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Road Trip: The Journey

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This story is No. 2 in the series "The Road Trip Series". You may wish to read the series introduction and the preceeding stories first.

Summary: Sequel to Road Trip: the beginning. John sets out on his road trip, accompanied by Dean, Sam, Adam, Xander, and Willow, knowing that surely, something, is going to happen, sooner or later. Turns out he was right.

Categories Author Rating Chapters Words Recs Reviews Hits Published Updated Complete
Supernatural > Willow-Centered
Supernatural > Xander-Centered > Theme: Real Family
RivanWarrioressFR15615,3992236,3108 Jan 1328 Jan 13Yes

Chapter 2

Willow got up and let Adam and Xander have the bed to themselves, sitting instead at the table and chairs in the room, flicking through a tourist pamphlet without much interest. She didn’t notice Sam until he sat down opposite her at the table.

“So, Xander tells us you’re scared of frogs,” he began. Willow smiled sheepishly.

“Yeah, please don’t tell me that you almost called me Frog or something like that?”

“Dean considered it but Xander and I talked him out of it. I threatened to tell you all about what he’s scared of.”

“Dean doesn’t strike me as the type to be scared of anything,” Willow smiled and leaned forward. Sam leaned forward too.

“Oh, you’ve never seen him near a plane. Dean’s petrified of flying,” he whispered. Willow bit her lip to stop herself from giggling.

“Flying? Really? Xander is scared of clowns. He won’t go anywhere near them.”

“Weird, I am too,” Sam admitted.

“You and Xander should get together, ‘Winchesters Against Clowns’ or something like that.” Willow smiled. Sam laughed.

“What are you two girls talking about?’ Dean asked from where he lay.

“Nothing,” Sam and Willow replied in unison. Dean and Xander exchanged looks.

“That was just a little creepy, you know that, right?” Xander told them.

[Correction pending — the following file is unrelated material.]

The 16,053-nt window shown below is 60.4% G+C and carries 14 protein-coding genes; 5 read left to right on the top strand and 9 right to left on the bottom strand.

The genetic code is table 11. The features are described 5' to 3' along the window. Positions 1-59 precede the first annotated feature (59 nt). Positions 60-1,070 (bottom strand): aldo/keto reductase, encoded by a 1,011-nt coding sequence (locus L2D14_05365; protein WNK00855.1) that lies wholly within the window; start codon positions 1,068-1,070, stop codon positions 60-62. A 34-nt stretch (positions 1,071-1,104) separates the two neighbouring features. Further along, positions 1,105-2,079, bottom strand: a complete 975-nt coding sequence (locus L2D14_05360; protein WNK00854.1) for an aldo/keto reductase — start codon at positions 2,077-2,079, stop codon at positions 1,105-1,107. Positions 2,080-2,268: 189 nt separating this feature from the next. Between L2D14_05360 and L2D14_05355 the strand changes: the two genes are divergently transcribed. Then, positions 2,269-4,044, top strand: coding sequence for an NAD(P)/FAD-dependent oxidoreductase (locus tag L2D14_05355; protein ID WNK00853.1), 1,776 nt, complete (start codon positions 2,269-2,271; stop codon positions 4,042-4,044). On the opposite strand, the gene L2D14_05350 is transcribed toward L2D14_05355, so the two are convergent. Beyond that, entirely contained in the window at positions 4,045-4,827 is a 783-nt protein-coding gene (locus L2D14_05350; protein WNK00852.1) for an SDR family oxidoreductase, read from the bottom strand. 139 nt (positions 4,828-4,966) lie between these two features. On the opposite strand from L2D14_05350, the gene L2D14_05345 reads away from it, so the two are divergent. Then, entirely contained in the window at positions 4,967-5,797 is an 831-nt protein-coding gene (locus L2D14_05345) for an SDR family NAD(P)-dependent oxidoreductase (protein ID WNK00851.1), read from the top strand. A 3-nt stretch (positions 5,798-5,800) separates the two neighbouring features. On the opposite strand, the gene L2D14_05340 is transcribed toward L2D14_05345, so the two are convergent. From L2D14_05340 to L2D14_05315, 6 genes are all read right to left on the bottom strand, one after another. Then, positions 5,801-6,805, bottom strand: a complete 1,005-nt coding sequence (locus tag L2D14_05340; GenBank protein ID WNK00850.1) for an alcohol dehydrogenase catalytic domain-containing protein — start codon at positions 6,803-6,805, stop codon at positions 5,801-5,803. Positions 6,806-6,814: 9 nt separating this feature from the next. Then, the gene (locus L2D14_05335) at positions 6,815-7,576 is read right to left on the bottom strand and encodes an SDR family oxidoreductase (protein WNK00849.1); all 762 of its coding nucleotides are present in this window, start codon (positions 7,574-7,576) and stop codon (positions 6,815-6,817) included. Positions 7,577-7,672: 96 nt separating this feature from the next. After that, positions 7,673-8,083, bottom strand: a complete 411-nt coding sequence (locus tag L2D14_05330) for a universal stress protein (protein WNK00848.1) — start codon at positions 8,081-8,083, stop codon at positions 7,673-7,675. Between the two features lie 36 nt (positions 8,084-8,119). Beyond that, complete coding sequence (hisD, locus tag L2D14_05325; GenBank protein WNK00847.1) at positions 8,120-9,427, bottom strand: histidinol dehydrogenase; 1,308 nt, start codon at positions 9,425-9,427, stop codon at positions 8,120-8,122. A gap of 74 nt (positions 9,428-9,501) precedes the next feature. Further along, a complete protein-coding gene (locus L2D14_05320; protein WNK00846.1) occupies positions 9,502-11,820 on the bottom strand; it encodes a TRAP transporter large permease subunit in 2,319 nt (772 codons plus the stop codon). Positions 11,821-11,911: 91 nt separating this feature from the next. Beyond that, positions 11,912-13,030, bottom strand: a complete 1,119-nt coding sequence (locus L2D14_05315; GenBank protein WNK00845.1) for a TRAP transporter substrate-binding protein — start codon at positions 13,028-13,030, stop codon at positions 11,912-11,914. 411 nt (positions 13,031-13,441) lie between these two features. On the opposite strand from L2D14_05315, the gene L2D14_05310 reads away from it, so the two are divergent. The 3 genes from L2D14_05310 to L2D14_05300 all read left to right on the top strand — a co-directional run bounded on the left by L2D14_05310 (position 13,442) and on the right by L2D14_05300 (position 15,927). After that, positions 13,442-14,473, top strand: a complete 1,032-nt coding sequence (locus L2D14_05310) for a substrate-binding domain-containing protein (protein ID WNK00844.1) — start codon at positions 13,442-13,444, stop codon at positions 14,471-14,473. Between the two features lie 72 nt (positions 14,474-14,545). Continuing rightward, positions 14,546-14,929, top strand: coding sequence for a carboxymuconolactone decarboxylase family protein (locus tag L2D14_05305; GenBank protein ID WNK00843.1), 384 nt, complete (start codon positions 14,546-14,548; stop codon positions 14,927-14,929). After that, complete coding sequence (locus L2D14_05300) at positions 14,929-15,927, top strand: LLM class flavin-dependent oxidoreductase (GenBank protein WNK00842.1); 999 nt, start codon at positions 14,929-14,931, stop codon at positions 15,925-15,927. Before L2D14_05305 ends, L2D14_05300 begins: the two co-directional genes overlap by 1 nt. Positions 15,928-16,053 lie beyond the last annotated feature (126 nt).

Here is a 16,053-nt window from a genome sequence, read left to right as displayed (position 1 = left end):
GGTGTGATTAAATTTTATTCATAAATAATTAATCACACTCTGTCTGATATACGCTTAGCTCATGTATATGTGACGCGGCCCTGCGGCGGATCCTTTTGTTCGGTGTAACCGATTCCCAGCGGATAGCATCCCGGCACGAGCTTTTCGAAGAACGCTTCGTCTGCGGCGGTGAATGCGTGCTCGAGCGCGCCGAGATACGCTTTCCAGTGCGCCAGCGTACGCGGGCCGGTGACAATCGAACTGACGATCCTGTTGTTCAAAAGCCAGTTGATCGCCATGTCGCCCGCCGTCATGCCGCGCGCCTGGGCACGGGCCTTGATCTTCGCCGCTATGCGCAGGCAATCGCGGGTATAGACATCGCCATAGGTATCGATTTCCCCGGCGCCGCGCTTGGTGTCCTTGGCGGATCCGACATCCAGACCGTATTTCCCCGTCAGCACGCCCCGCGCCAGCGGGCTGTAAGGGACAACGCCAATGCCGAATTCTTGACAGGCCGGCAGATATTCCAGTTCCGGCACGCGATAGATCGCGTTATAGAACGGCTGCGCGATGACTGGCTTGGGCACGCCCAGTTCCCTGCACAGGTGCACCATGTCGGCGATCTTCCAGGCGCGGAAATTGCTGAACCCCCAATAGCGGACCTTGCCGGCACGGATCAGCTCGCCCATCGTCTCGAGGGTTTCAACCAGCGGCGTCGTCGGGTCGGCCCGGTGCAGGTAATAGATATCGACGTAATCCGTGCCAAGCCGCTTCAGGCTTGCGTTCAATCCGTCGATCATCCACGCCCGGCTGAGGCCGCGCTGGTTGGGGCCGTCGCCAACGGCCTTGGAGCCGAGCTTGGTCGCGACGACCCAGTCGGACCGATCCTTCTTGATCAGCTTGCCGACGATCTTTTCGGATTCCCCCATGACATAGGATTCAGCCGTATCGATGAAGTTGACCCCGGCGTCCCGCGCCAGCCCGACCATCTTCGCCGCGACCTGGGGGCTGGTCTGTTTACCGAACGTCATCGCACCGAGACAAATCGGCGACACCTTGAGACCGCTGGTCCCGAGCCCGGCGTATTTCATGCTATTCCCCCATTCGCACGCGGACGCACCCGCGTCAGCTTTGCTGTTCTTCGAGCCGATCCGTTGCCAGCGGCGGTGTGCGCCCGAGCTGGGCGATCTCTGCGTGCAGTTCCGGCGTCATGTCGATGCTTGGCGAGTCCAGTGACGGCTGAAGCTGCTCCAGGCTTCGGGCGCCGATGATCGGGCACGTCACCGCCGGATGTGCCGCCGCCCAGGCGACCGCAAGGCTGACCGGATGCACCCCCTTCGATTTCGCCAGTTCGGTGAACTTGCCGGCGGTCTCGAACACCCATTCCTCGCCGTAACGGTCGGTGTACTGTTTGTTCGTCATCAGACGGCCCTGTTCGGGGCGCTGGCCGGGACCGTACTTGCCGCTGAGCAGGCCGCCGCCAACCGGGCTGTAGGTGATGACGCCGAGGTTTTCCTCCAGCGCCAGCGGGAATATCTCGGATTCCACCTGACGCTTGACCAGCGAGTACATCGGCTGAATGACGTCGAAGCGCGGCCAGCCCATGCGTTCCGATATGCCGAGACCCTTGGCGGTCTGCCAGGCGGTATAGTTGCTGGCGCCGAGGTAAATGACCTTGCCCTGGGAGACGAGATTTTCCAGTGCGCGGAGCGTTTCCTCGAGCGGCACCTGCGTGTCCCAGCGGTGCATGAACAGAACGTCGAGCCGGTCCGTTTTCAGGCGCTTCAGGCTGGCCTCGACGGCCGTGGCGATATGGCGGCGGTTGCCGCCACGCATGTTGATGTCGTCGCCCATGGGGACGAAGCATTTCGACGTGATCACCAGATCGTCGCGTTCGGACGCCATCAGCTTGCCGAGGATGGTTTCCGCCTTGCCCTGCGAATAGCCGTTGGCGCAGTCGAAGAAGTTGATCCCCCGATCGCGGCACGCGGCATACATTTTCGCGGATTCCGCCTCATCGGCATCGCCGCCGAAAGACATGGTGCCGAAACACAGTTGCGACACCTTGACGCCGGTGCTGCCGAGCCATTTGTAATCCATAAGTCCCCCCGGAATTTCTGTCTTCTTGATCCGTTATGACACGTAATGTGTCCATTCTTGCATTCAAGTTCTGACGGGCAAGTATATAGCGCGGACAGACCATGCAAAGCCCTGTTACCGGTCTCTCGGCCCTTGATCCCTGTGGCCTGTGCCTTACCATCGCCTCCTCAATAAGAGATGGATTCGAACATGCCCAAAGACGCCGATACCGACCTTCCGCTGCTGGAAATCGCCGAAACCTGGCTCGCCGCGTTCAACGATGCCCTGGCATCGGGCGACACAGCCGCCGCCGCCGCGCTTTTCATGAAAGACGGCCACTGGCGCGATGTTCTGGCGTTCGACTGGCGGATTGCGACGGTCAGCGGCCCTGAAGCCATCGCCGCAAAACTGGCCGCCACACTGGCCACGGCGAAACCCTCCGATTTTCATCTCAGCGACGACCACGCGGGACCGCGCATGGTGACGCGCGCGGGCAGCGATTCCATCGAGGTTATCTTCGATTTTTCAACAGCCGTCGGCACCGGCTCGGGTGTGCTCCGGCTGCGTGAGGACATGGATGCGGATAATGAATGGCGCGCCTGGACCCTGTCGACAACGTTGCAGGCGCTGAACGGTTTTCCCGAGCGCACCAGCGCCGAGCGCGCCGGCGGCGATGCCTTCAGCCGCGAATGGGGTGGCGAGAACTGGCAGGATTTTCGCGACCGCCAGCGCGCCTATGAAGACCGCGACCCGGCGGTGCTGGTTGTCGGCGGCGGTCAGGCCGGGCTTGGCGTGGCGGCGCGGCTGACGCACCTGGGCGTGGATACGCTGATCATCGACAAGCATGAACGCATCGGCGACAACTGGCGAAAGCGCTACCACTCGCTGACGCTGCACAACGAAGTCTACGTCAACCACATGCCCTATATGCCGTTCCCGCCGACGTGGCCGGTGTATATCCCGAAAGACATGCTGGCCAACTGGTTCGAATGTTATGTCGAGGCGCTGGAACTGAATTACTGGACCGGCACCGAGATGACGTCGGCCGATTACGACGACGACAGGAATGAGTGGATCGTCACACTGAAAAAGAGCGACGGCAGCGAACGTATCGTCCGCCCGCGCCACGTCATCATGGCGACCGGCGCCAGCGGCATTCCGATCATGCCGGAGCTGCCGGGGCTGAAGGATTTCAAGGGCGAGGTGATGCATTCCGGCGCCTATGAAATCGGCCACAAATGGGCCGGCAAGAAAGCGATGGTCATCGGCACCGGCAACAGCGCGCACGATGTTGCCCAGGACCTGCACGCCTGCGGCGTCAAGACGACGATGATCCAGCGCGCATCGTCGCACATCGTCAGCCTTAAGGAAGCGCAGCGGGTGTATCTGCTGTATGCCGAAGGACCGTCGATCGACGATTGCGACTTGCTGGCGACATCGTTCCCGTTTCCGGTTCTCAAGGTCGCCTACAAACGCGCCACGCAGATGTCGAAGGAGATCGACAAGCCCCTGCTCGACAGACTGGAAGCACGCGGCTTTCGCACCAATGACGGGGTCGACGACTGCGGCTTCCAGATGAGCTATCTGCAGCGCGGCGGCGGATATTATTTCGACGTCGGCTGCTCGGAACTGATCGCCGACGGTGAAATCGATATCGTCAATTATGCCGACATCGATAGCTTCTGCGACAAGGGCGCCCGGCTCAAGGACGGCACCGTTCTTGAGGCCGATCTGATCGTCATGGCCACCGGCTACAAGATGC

“Yep,” Willow and Sam replied before turning their backs on the rest of the family and continuing their discussion.

“So, what else is there to know about Willow Rosenberg? Almost everything we know about you, we’ve learned from Dad or Xander, none from you. I know that this is kind of weird but I promise that you don’t need to go in depth,” Sam said. Willow smiled before looking over her shoulder where Dean, Adam and Xander were cheering, having found a channel showing some football game. Willow knew for a fact that Xander had little interest in football but he looked happy, so she said nothing.

“Do you want to head out for a bit?” Sam said as Dean turned up the volume on the TV. Willow nodded.

“Okay. Hey, Dean, Willow and I are going to get some fresh air for a bit,” Sam called.

“Look after her, stay close,” Dean replied. Sam rolled his eyes at Dean’s usual over-protectiveness before Sam and Willow slipped out of the room. Sam leaned against the front of the Impala and gestured that Willow should lean against the car beside him.

“So, what’s the first lesson of Willow Rosenberg 101?” he asked. Willow shrugged.

“I don’t know… I’m fifteen, I was born in LA, grew up in Sunnydale. I met Xander on the first day on kindergarten. I was crying because I broke my yellow crayon and he gave me his and the rest is, as they say, history,” Willow began. Sam was obviously fighting the urge to laugh at that little story.

“I wouldn’t tell Dean that,” he advised.

Willow nodded, “Thanks for the tip. Anyway, I went to Sunnydale elementary school with Xander and we met Jesse when we were in second grade. We were inseparable. The Three Musketeers. We weren’t the popular kids, we got picked on a lot, especially by the popular kids, but we were pretty happy. I spent most of my time with them, helping them get through school.”

“What about your parents? Dad said that Ira was an okay sort of guy, but that your mom wasn’t so nice.”

Willow flinched. “My mom values her career above most things in her life… me included. I was convenient and she valued that. It made her theories about children’s development more plausible if she talked about how the practices she used had made me more independent and a better student. My dad… well. He’s not like John. John is a strong kind of guy. My dad… Ira, well, he isn’t. He used to let mom walk all over him. He’s spent most of my life touring the world attending conferences and meetings. My mom is a world famous child psychologist, you see, and my dad is a rabbi, oh, that’s something I can tell you about me… I’m Jewish, well, but I’m not really practicing… I don’t do the whole kosher thing but at the same time Christmas is not a big deal for me. It never has been. Anyway, so my parents spend most of the time out of the country.”

“What happened to you when they were gone?” Sam frowned.

Willow sighed. “When I was little they stayed around more… one would stay home if the other was out of the country but by the time I was six, they were both gone for months on end and I had a live-in nanny staying with me. By the time I was eight, my mom decided that I was old enough and independent enough to look after myself, so they shortened their trips again, only a week or so at a time at first and when they were gone, I looked after myself. This last year I think they’ve been home for a total of about six weeks off and on over the entire year, so I kind of raised myself.”